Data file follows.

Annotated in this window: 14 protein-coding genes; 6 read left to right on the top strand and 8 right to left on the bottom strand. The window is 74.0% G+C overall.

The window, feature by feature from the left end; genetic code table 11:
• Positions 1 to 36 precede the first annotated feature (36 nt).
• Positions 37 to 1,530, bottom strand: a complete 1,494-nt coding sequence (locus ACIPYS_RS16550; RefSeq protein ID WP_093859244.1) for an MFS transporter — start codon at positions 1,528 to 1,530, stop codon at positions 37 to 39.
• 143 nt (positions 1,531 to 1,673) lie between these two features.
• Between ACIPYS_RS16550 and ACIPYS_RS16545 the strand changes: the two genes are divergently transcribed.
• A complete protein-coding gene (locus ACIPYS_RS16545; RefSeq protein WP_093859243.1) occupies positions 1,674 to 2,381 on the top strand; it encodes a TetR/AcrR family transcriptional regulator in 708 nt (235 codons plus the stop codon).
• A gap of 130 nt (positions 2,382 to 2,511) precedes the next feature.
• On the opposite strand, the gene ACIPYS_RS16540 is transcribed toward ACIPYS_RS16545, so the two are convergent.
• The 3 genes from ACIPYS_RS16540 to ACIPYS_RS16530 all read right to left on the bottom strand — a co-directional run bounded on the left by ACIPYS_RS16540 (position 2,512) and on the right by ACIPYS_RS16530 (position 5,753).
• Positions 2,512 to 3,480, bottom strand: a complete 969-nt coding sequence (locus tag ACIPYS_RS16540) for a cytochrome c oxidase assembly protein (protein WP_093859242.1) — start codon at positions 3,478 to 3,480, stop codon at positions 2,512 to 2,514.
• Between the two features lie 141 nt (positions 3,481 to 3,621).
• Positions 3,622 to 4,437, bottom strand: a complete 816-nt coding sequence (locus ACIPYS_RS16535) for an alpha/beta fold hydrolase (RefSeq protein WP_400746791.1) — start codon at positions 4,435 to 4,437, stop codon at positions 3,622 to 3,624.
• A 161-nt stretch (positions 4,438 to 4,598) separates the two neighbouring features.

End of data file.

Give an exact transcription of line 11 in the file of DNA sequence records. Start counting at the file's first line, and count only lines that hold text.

• Positions 2,512 to 3,480, bottom strand: a complete 969-nt coding sequence (locus tag ACIPYS_RS16540) for a cytochrome c oxidase assembly protein (protein WP_093859242.1) — start codon at positions 3,478 to 3,480, stop codon at positions 2,512 to 2,514.